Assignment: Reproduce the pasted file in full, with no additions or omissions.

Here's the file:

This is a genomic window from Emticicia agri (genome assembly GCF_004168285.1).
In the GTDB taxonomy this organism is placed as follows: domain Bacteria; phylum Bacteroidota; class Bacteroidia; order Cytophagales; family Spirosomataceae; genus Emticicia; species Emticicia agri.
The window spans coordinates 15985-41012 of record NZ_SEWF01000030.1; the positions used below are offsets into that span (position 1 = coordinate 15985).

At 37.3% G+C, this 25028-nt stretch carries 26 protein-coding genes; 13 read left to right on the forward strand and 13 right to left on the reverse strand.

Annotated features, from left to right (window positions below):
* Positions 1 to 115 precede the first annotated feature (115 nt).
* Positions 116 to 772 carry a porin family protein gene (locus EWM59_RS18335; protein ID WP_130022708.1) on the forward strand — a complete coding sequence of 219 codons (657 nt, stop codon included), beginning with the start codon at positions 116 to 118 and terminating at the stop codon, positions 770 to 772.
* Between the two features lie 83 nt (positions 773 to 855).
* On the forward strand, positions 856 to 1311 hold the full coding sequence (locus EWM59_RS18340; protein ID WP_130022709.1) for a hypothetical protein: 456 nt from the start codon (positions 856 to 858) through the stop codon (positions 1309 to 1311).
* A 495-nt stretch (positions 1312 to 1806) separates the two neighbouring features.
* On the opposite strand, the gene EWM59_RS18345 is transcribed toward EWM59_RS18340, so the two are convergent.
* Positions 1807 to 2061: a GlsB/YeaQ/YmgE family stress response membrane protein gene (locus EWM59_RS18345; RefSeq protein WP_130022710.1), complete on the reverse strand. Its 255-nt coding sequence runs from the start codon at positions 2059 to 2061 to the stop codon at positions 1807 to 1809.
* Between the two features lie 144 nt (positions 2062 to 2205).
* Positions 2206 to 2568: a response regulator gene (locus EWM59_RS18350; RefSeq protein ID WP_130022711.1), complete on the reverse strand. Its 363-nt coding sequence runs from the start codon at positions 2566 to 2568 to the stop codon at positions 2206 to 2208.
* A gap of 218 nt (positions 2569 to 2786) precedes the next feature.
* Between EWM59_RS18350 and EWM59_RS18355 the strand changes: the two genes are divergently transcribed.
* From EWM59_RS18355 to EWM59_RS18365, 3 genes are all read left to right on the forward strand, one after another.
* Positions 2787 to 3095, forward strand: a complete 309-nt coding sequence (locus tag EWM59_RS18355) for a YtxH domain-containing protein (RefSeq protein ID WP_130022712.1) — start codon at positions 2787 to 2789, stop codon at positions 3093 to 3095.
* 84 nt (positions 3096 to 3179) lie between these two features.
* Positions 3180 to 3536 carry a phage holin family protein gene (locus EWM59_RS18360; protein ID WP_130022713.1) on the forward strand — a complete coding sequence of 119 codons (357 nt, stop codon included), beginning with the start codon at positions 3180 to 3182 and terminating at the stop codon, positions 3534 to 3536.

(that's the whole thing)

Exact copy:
This is a genomic window from Emticicia agri (genome assembly GCF_004168285.1).
In the GTDB taxonomy this organism is placed as follows: domain Bacteria; phylum Bacteroidota; class Bacteroidia; order Cytophagales; family Spirosomataceae; genus Emticicia; species Emticicia agri.
The window spans coordinates 15985-41012 of record NZ_SEWF01000030.1; the positions used below are offsets into that span (position 1 = coordinate 15985).

At 37.3% G+C, this 25028-nt stretch carries 26 protein-coding genes; 13 read left to right on the forward strand and 13 right to left on the reverse strand.

Annotated features, from left to right (window positions below):
* Positions 1 to 115 precede the first annotated feature (115 nt).
* Positions 116 to 772 carry a porin family protein gene (locus EWM59_RS18335; protein ID WP_130022708.1) on the forward strand — a complete coding sequence of 219 codons (657 nt, stop codon included), beginning with the start codon at positions 116 to 118 and terminating at the stop codon, positions 770 to 772.
* Between the two features lie 83 nt (positions 773 to 855).
* On the forward strand, positions 856 to 1311 hold the full coding sequence (locus EWM59_RS18340; protein ID WP_130022709.1) for a hypothetical protein: 456 nt from the start codon (positions 856 to 858) through the stop codon (positions 1309 to 1311).
* A 495-nt stretch (positions 1312 to 1806) separates the two neighbouring features.
* On the opposite strand, the gene EWM59_RS18345 is transcribed toward EWM59_RS18340, so the two are convergent.
* Positions 1807 to 2061: a GlsB/YeaQ/YmgE family stress response membrane protein gene (locus EWM59_RS18345; RefSeq protein WP_130022710.1), complete on the reverse strand. Its 255-nt coding sequence runs from the start codon at positions 2059 to 2061 to the stop codon at positions 1807 to 1809.
* Between the two features lie 144 nt (positions 2062 to 2205).
* Positions 2206 to 2568: a response regulator gene (locus EWM59_RS18350; RefSeq protein ID WP_130022711.1), complete on the reverse strand. Its 363-nt coding sequence runs from the start codon at positions 2566 to 2568 to the stop codon at positions 2206 to 2208.
* A gap of 218 nt (positions 2569 to 2786) precedes the next feature.
* Between EWM59_RS18350 and EWM59_RS18355 the strand changes: the two genes are divergently transcribed.
* From EWM59_RS18355 to EWM59_RS18365, 3 genes are all read left to right on the forward strand, one after another.
* Positions 2787 to 3095, forward strand: a complete 309-nt coding sequence (locus tag EWM59_RS18355) for a YtxH domain-containing protein (RefSeq protein ID WP_130022712.1) — start codon at positions 2787 to 2789, stop codon at positions 3093 to 3095.
* 84 nt (positions 3096 to 3179) lie between these two features.
* Positions 3180 to 3536 carry a phage holin family protein gene (locus EWM59_RS18360; protein ID WP_130022713.1) on the forward strand — a complete coding sequence of 119 codons (357 nt, stop codon included), beginning with the start codon at positions 3180 to 3182 and terminating at the stop codon, positions 3534 to 3536.